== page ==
Even though I retired May 1, 2022, I have already officiated at three funerals. Local funeral homes often connect available clergy with a family who wants a religious service for a deceased loved one, yet they have no connections to a faith community. I suspect I will be doing more of that as I advance into retirement.
The families are very appreciative. Sometimes they are a little embarrassed they have no connection to a congregation or pastor. But mostly they are just grateful knowing that the person who died would have wanted a pastor to “say something” for their funeral. When they thank me, I tend to respond with something like, “You are welcome. It is an honor to be with your family at this sacred time of life.” That is true. Death is sacred, not by its nature, but because of the special way God is present in our dying. God brings to conclusion the life time that God gave. God draws the person who has died more closer to God’s self and being. Because the eternal hand of God is present in this temporal event, death is a sacred encounter. Death itself is not sacred. Death is separation. But God is sacred. The resurrection of Christ enables the dying event to be a “gate” that leads to life in the presence of God. God in Christ conquered death. God converts death into a mechanism; thru it, God calls us home.
When I officiate the funeral of someone I have not met, I rely on the family to help explain the significance of the person whose life is being remembered. I’ll say the good legacies those persons left behind are gifts from God. They formed and shaped and blessed the persons who knew them. It is good to tell those stories because it clarifies the meaning of the person’s life. Remembering their stories is an indirect way of giving thanks to God. God gave those persons life and God gave them gifts. When we recall the way the person exercised their gifts, we give thanks to God the Giver of those gifts.
So, yes, it is possible for pastors to officiate a funeral of a complete stranger. I cannot pretend to have known the person whose funeral I am conducing. But I do know, more importantly, I am known by God, to whom we pray at a funeral liturgy. The person who has died may be a stranger to me, but they are no stranger to God. God knows every quirk of their personality. God knows their life story. God gave them the gifts with which to conduct their lifetime. God understands their role and place in this vast sea of humanity and time.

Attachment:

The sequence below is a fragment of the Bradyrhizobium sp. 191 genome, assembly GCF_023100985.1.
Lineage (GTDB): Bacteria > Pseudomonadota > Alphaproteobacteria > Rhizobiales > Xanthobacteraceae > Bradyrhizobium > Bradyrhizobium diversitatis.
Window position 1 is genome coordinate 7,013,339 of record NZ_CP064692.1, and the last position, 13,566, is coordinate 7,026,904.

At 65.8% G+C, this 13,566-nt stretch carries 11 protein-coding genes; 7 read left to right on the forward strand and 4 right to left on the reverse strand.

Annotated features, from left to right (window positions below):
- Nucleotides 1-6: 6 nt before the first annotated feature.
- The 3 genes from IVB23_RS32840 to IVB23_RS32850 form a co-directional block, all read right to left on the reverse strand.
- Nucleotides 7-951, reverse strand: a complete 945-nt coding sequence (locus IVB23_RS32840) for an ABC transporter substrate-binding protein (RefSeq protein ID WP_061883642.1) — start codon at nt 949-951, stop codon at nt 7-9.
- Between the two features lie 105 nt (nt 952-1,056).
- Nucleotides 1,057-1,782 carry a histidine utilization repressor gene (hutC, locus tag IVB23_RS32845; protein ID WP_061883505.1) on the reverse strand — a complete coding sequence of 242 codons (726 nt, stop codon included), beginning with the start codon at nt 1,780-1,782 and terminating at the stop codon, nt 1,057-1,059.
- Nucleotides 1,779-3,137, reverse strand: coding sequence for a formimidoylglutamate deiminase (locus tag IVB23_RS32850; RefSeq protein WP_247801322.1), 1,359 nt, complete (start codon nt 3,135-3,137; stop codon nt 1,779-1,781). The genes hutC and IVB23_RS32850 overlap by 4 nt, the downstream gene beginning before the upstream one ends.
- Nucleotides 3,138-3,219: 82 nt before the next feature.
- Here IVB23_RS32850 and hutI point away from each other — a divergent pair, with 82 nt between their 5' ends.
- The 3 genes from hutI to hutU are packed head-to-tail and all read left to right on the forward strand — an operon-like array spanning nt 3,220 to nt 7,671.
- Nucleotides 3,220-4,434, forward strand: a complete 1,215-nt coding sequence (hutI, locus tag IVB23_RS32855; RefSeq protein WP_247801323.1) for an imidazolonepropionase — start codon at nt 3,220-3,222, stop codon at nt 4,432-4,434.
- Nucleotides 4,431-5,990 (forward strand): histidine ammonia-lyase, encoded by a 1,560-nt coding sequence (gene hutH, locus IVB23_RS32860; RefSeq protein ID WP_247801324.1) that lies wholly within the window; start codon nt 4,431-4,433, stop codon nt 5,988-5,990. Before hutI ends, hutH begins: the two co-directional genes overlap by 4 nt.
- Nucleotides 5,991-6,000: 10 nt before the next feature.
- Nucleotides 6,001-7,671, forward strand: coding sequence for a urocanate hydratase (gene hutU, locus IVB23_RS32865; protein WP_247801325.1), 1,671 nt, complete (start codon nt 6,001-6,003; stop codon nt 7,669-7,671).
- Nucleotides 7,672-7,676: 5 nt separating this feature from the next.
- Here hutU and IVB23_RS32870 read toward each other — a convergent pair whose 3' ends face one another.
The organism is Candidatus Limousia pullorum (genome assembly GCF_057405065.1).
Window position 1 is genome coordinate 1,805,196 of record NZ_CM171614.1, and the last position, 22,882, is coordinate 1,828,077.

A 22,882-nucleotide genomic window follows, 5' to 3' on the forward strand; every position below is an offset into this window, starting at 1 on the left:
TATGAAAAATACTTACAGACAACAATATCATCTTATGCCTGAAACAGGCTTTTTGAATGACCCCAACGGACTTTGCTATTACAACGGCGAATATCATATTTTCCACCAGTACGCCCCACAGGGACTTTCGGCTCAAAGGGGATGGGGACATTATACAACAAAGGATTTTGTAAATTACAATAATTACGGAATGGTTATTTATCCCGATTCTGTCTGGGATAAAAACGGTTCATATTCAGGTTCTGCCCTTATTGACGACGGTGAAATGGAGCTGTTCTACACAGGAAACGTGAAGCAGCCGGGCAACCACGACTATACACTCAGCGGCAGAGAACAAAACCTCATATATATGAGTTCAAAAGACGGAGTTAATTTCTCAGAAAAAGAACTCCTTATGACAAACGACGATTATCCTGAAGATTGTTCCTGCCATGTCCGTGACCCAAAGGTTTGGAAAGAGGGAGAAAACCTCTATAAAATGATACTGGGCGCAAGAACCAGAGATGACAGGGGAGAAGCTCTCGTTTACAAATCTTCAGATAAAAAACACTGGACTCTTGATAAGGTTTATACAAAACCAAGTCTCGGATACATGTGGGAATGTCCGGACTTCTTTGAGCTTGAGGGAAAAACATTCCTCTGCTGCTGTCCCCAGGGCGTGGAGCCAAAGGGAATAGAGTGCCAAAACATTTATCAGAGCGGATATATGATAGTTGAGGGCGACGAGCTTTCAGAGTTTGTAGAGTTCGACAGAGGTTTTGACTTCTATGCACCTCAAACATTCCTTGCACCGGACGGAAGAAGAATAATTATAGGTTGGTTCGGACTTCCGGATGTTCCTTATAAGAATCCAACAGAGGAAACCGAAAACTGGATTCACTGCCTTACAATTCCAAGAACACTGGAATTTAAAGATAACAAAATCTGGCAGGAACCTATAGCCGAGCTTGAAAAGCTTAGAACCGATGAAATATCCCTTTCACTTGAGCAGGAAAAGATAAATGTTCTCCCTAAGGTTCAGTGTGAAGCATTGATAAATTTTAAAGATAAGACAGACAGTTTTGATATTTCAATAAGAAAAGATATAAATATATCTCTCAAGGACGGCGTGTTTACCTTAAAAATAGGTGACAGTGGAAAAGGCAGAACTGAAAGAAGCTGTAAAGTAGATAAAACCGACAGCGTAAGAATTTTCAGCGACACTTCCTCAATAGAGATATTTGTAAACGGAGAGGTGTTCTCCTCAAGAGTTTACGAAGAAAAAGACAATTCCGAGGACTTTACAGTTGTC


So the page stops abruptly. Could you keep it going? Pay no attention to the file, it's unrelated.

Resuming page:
This calls to mind the gift and grace of the funeral liturgy in a context where the person is known and cherished. The Lutheran Church has liturgy! When our members die, we celebrate their very specific and particular life in the setting of a general liturgy. Their life story is individual and unique; the liturgy is sweeping and universal. Their separate life story is celebrated in a context of worship that links their story to God’s story and to the story of the local congregation. Celebrating a funeral in the place where one was known, using the liturgy of the church, is profoundly healing and life-giving. Before I was ordained, I had no idea that some of the most meaningful encounters in my pastoral life would be at funeral liturgies in the church.
Congregational life is such an amazing gift. You who are active at Living Lord Lutheran Church in Warren have known that for a long time. Your particular congregation has been a gift since its founding in 1964. The good funerals you have provided thru the years are one of the many avenues thru which God has blessed this lovely place to live here in Northeast Ohio. God has many more blessings to extend thru your congregation.
Interim Pastor Meranda’s Office Hours…Interim Pastor Michael Meranda will be in the office on Wednesdays from 9:30 am to 12:30 pm. If you need to reach him at times other than on Wednesdays, please call his home phone of 440-998-7321.